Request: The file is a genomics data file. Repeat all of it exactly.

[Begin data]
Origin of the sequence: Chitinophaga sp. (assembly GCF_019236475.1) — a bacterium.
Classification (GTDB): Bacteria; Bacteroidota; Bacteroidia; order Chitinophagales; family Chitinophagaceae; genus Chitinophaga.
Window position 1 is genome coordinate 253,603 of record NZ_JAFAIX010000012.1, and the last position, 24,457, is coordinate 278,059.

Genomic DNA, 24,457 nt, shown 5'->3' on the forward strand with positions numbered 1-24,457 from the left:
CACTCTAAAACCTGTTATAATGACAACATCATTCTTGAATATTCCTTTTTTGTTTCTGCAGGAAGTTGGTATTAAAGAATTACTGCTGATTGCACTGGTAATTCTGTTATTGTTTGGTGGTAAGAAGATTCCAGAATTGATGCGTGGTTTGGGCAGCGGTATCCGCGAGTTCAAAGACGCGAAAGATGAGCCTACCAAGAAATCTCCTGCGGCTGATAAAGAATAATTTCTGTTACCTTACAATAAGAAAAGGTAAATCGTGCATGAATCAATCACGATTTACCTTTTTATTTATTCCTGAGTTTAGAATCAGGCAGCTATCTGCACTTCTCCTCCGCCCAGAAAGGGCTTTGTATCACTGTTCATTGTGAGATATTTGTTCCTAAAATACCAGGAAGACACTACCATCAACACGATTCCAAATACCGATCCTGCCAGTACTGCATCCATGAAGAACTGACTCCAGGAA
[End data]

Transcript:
Origin of the sequence: Chitinophaga sp. (assembly GCF_019236475.1) — a bacterium.
Classification (GTDB): Bacteria; Bacteroidota; Bacteroidia; order Chitinophagales; family Chitinophagaceae; genus Chitinophaga.
Window position 1 is genome coordinate 253,603 of record NZ_JAFAIX010000012.1, and the last position, 24,457, is coordinate 278,059.

Genomic DNA, 24,457 nt, shown 5'->3' on the forward strand with positions numbered 1-24,457 from the left:
CACTCTAAAACCTGTTATAATGACAACATCATTCTTGAATATTCCTTTTTTGTTTCTGCAGGAAGTTGGTATTAAAGAATTACTGCTGATTGCACTGGTAATTCTGTTATTGTTTGGTGGTAAGAAGATTCCAGAATTGATGCGTGGTTTGGGCAGCGGTATCCGCGAGTTCAAAGACGCGAAAGATGAGCCTACCAAGAAATCTCCTGCGGCTGATAAAGAATAATTTCTGTTACCTTACAATAAGAAAAGGTAAATCGTGCATGAATCAATCACGATTTACCTTTTTATTTATTCCTGAGTTTAGAATCAGGCAGCTATCTGCACTTCTCCTCCGCCCAGAAAGGGCTTTGTATCACTGTTCATTGTGAGATATTTGTTCCTAAAATACCAGGAAGACACTACCATCAACACGATTCCAAATACCGATCCTGCCAGTACTGCATCCATGAAGAACTGACTCCAGGAA